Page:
The instrument most commonly used to evaluate stresses is a simple polariscope, or “strain viewer,” consisting of a white light source and suitable polarizing elements. The thermoformed medical blister packs shown in Fig. 1 were evaluated using the instrument shown in Fig. 2. This type of qualitative evaluation can be used to compare stresses in two identical parts and/or to survey stress distribution in a part.
When polarized light passes through transparent or translucent plastic, the components of the light wave that are parallel and perpendicular to the direction of the stress propagate through the plastic at different speeds. This effect is known as “retardation” and is proportional to the degree of stress in the material at that point. When light that has experienced retardation is viewed with a polariscope, the two components of the original light beam interfere with one another, resulting in a visible display of varying colors and intensities (fringes) wherever stress is present in the material.
In simple cases, the color fringes can be used to evaluate residual stress, since each color band correlates to the degree of stress in the inspected sample. A retardation vs. color chart can be used to interpret the observed pattern (see table). In practice, however, the procedure requires a trained eye and can never be more than an empirical technique, best reserved for pass/fail inspection.
Materials that exhibit very low stresses, very high stresses, or complex geometries and high stress gradients require quantitative measurement using visual or PC-based instruments known as polarimeters.
A basic method for measuring (rather than just observing) stress is described in ASTM D4093. This standard test method uses a polariscope in conjunction with an accessory called a “compensator” or “measuring wedge” (Fig. 4). This precision device optically converts the mysterious and often complex stress color pattern into an easy-to-discern black line that can be used to arrive at a reliable and reproducible measurement. A calibrated scale on the compensator supplies a quantitative reading of retardation, which can then be used as a gauge of the stress value or can be converted into units of birefringence or stress (MPa or psi) by means of a simple equation.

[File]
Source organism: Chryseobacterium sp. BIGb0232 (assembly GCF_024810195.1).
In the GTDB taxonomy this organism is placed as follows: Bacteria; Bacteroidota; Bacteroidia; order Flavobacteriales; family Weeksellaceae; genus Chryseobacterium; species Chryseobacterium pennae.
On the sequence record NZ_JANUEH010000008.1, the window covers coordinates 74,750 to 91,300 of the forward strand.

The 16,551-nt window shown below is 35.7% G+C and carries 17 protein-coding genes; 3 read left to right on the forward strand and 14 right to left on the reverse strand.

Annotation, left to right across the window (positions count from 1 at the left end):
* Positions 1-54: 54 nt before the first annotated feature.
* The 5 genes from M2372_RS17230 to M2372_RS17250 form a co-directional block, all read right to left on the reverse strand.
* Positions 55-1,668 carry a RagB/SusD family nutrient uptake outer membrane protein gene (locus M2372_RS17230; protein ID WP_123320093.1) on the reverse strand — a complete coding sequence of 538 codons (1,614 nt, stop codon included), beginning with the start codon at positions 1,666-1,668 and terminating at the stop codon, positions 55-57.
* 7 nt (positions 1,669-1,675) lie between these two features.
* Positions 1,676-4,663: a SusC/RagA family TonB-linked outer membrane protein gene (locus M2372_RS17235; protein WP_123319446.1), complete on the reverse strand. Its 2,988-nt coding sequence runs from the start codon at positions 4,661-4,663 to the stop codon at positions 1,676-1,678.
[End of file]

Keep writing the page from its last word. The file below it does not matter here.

In addition to visual methods of measuring stress, PC-based instruments, which replace the human observer with computer vision, are now available in both on-line and off-line configurations (Figs. 5 and 6). These automated systems take the guesswork out of birefringence measurement and are used where fast, accurate results are required. One leading polymer film manufacturer, for example, has five of these systems installed at plant locations in the U.S., Europe, and Asia.
COLOR SEQUENCEa OBSERVED VS. RETARDATION VALUE
|Retardation (δ), nm||Retardation, N fringesc|
|Black: Zero order fringe||0||0|
|Orange (Dark Yellow)||460||0.79|
|Indigo-Violet: Tint of passage #1b (1st order fringe)||577||1.00|
|Indigo-Violet: tint of passage #2
(2nd order fringe)
|Violet: tint of passage #3
(3rd order fringe)
|aColors are affected by the type of light source, characteristics of the polarizing filter, and color of the sample. bUsing monochromatic light (as transmitted by a monochromatic filter with 570 nm peak transmittance), the “fringes” appear as black lines. In white light, the fringes are located at the red-blue transition on the first order, red-green on the second order, and red-pink on the third order. These dividing zones are referred to as “tints of passage.” cRelative retardation may be expressed in either wavelength (nanometers) or fringe order (N) for calculating stress levels.|